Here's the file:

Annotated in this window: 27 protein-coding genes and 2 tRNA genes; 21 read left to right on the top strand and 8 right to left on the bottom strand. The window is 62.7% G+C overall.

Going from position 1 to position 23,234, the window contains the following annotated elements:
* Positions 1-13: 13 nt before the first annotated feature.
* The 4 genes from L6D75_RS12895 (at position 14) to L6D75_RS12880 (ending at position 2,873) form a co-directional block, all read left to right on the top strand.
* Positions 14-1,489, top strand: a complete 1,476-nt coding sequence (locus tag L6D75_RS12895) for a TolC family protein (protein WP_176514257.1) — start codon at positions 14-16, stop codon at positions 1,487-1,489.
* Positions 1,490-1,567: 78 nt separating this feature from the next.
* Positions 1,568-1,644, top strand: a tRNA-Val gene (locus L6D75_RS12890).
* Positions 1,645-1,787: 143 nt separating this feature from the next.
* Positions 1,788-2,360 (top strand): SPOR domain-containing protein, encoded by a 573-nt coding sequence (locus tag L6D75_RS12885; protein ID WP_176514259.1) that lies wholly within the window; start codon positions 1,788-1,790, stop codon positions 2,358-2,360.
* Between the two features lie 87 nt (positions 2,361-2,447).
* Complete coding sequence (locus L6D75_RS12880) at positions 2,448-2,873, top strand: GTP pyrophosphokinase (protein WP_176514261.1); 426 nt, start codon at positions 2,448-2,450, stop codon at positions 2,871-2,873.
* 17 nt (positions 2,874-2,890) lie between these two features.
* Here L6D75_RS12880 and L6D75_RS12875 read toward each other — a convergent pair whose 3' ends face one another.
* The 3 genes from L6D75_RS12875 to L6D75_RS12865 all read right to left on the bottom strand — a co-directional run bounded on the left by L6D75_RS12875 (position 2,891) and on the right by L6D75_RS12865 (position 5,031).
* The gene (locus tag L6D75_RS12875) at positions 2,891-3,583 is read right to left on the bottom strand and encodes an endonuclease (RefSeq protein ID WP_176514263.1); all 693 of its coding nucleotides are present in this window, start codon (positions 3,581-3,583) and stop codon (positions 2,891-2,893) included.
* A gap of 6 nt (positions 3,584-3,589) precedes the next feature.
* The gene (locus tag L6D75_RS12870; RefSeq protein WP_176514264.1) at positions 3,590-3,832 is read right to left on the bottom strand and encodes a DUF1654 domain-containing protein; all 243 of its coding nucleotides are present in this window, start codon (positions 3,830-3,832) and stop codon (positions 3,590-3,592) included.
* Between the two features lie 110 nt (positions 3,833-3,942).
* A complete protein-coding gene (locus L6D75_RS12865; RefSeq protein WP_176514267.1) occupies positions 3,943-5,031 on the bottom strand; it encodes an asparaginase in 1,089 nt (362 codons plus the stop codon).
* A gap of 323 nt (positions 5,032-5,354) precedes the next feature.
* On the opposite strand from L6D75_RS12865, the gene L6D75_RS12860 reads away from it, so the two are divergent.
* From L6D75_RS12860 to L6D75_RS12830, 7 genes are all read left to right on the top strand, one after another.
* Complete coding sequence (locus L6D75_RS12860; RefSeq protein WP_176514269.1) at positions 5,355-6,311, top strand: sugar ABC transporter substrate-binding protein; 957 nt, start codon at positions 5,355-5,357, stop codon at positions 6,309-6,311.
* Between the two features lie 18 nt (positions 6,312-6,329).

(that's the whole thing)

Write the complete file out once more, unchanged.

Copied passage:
Annotated in this window: 27 protein-coding genes and 2 tRNA genes; 21 read left to right on the top strand and 8 right to left on the bottom strand. The window is 62.7% G+C overall.

Going from position 1 to position 23,234, the window contains the following annotated elements:
* Positions 1-13: 13 nt before the first annotated feature.
* The 4 genes from L6D75_RS12895 (at position 14) to L6D75_RS12880 (ending at position 2,873) form a co-directional block, all read left to right on the top strand.
* Positions 14-1,489, top strand: a complete 1,476-nt coding sequence (locus tag L6D75_RS12895) for a TolC family protein (protein WP_176514257.1) — start codon at positions 14-16, stop codon at positions 1,487-1,489.
* Positions 1,490-1,567: 78 nt separating this feature from the next.
* Positions 1,568-1,644, top strand: a tRNA-Val gene (locus L6D75_RS12890).
* Positions 1,645-1,787: 143 nt separating this feature from the next.
* Positions 1,788-2,360 (top strand): SPOR domain-containing protein, encoded by a 573-nt coding sequence (locus tag L6D75_RS12885; protein ID WP_176514259.1) that lies wholly within the window; start codon positions 1,788-1,790, stop codon positions 2,358-2,360.
* Between the two features lie 87 nt (positions 2,361-2,447).
* Complete coding sequence (locus L6D75_RS12880) at positions 2,448-2,873, top strand: GTP pyrophosphokinase (protein WP_176514261.1); 426 nt, start codon at positions 2,448-2,450, stop codon at positions 2,871-2,873.
* 17 nt (positions 2,874-2,890) lie between these two features.
* Here L6D75_RS12880 and L6D75_RS12875 read toward each other — a convergent pair whose 3' ends face one another.
* The 3 genes from L6D75_RS12875 to L6D75_RS12865 all read right to left on the bottom strand — a co-directional run bounded on the left by L6D75_RS12875 (position 2,891) and on the right by L6D75_RS12865 (position 5,031).
* The gene (locus tag L6D75_RS12875) at positions 2,891-3,583 is read right to left on the bottom strand and encodes an endonuclease (RefSeq protein ID WP_176514263.1); all 693 of its coding nucleotides are present in this window, start codon (positions 3,581-3,583) and stop codon (positions 2,891-2,893) included.
* A gap of 6 nt (positions 3,584-3,589) precedes the next feature.
* The gene (locus tag L6D75_RS12870; RefSeq protein WP_176514264.1) at positions 3,590-3,832 is read right to left on the bottom strand and encodes a DUF1654 domain-containing protein; all 243 of its coding nucleotides are present in this window, start codon (positions 3,830-3,832) and stop codon (positions 3,590-3,592) included.
* Between the two features lie 110 nt (positions 3,833-3,942).
* A complete protein-coding gene (locus L6D75_RS12865; RefSeq protein WP_176514267.1) occupies positions 3,943-5,031 on the bottom strand; it encodes an asparaginase in 1,089 nt (362 codons plus the stop codon).
* A gap of 323 nt (positions 5,032-5,354) precedes the next feature.
* On the opposite strand from L6D75_RS12865, the gene L6D75_RS12860 reads away from it, so the two are divergent.
* From L6D75_RS12860 to L6D75_RS12830, 7 genes are all read left to right on the top strand, one after another.
* Complete coding sequence (locus L6D75_RS12860; RefSeq protein WP_176514269.1) at positions 5,355-6,311, top strand: sugar ABC transporter substrate-binding protein; 957 nt, start codon at positions 5,355-5,357, stop codon at positions 6,309-6,311.
* Between the two features lie 18 nt (positions 6,312-6,329).